How Leaders Can Win the Talent Battle for the 'Google Generation'

Companies are going to need to change their approach to recruiting and to work itself to attract today's best employees.

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By Hugh Welsh

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The most significant challenge for any organization, and the only source of sustainable competitive advantage, is recruiting, hiring, developing and deploying the right people.

To win the battle to attract, develop and retain the best and brightest talent available requires a multifaceted and non-traditional approach. It's not enough to post a job on Monster or to scour LinkedIn, hire employees who look good on paper and then hope that everything will work out.

For companies to win the talent battle for the "Google Generation" (those born after 1993) companies are going to need to change their approach to recruiting and even change their approach to work itself.

Related: 5 Attributes to Look for in High-Performing Employees

Below are five ways leaders can help recruit, hire, develop and deploy the best talent of this generation:

1. Look for intelligence, integrity and initiative. Everything else can be taught, or better yet, learned through development plans focused on creating experiential opportunities coupled with mentoring. You can always "buy" specialty experience in specific technical areas, but you can't buy or teach "smarts." Likewise, you can't buy or teach integrity -- you can only try to identify it as a core behavior or trait in those you are seeking to add to your team.

It is easier to identify initiative. All you need to do is ask the right questions. For example, "Can you tell me about your biggest professional (or academic) failure or disappointment?" I am looking for candidates to tell me how they regrouped, rebounded and approached the problem from a different perspective or discovered a completely novel way to succeed. We don't compensate or promote people based on how nice they are or how hard they work. We do these things based on how much value an employee creates. Intelligence, integrity and initiative are key indicators to future value creation.

2. Appearances aren't everything. Many of the best people I've hired didn't have perfect resumes and would not appear to be ideal candidates on paper. But to create the high-powered, learning, collaborative, flexible and adaptable teams needed to be successful in our evolving knowledge-based economy, you need to take non-traditional approaches to talent management and development.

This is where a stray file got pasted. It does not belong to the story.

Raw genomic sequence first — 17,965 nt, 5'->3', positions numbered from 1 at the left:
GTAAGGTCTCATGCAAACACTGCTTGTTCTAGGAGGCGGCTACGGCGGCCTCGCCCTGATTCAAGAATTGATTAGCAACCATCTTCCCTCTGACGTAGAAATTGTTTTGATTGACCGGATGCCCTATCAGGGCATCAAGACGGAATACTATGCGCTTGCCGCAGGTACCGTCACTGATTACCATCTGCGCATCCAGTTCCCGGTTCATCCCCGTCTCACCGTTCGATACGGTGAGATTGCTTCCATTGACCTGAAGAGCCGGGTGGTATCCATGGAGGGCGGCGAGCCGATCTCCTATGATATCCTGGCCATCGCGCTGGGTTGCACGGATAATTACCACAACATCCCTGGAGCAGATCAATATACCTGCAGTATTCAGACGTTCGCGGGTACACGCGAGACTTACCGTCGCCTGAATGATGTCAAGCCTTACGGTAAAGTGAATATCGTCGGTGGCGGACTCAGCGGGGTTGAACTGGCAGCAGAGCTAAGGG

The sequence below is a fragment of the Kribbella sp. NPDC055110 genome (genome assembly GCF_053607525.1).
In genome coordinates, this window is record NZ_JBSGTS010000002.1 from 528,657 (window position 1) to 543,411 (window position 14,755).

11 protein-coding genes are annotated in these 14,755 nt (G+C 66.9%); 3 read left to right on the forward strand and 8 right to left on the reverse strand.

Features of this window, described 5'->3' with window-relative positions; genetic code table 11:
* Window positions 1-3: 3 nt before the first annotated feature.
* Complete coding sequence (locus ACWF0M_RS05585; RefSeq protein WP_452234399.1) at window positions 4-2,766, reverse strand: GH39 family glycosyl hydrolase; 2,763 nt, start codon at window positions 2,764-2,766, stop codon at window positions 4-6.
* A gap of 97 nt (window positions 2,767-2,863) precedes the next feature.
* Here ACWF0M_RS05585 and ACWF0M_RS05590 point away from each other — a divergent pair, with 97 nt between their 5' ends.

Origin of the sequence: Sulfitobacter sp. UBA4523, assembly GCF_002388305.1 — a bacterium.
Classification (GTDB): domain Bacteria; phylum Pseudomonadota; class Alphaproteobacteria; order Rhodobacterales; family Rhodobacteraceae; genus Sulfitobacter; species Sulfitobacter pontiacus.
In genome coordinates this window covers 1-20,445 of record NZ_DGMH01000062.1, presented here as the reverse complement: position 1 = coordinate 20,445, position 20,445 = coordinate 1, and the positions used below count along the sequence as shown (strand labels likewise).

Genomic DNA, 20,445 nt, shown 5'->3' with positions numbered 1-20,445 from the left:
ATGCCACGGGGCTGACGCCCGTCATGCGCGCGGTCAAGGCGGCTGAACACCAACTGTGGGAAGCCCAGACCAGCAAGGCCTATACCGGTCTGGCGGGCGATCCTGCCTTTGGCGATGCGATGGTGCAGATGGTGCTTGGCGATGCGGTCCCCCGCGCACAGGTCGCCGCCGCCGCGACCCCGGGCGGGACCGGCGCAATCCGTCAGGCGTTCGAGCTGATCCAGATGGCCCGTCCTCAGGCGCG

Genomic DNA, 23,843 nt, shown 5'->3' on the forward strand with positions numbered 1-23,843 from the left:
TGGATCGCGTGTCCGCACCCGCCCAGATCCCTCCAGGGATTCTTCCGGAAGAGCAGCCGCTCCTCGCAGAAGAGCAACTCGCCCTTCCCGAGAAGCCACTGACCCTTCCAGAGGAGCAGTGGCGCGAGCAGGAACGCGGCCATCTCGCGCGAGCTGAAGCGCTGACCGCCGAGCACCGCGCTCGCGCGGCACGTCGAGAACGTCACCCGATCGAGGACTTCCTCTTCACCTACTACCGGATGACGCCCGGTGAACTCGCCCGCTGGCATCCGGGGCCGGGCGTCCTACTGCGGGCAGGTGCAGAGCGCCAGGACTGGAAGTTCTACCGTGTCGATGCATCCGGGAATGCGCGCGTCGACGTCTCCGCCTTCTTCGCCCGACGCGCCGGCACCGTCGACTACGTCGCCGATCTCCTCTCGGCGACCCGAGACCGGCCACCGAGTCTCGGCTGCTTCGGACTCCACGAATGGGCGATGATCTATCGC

Related: Go on Facebook for Your Next Hire? (Infographic)

I look for individuals with "street smarts" or demonstrated abilities to perform well under stress and who can change directions on a dime, always learning and looking for new ways to leverage and apply that knowledge. These are better indicators for success in today's business environment than just a high GPA or matriculation from an Ivy League school. How did your candidate pay for school? Was it a free ride or did they pay for it themselves, working their way through school on a work study program or on the GI Bill?

3. Go beyond the bottom line. The "Google Generation" isn't just interested in moving up the career ladder and increasing their compensation -- although that is still extremely important. Members of this generation wants to know how their company ranks and how their work contributes towards being responsible stewards of the planet. They don't just want to change their tax bracket -- they want to change the world. Here authentic and credible leadership on the issues is paramount. For example, consider linking your senior executive's compensation to achieving specific sustainability goals, including meeting greenhouse gas emission targets, developing eco-friendly products and earning high marks on surveys from their employees.

4. Empower your employees by giving them real responsibilities -- even outside of their specific area of expertise. This generation is comprised of risk takers who are as likely to start a business as to work for one. To keep them engaged, senior leadership needs to let them try new things and back them if they fail. Learning how to fail is as important, if not more important, than learning how to win. It is from this that innovation, maturation and confidence is born.

5. Create a sense of community. Truly successful leaders don't simply facilitate the creation of better worker bees -- they facilitate the development of better people. They make better spouses and partners, parents and children, friends and neighbors of their co-workers simply by taking the time, being authentic and acting with integrity. Think back to the best boss you ever had and you will understand what I mean.

Related: Gamification Tapped by Some Employers to Recruit Candidates

Hugh Welsh
Hugh Welsh is the president and general counsel of DSM North America. DSM is a global leader in nutrition, health and material sciences with $12 billion in sales, 23,000 employees, including 4,000 in the U.S., and operations in more than 100 countries. Hugh is active in executing DSM’s mergers and acquisitions. government affairs, sustainability and innovation strategic growth drivers in North America.

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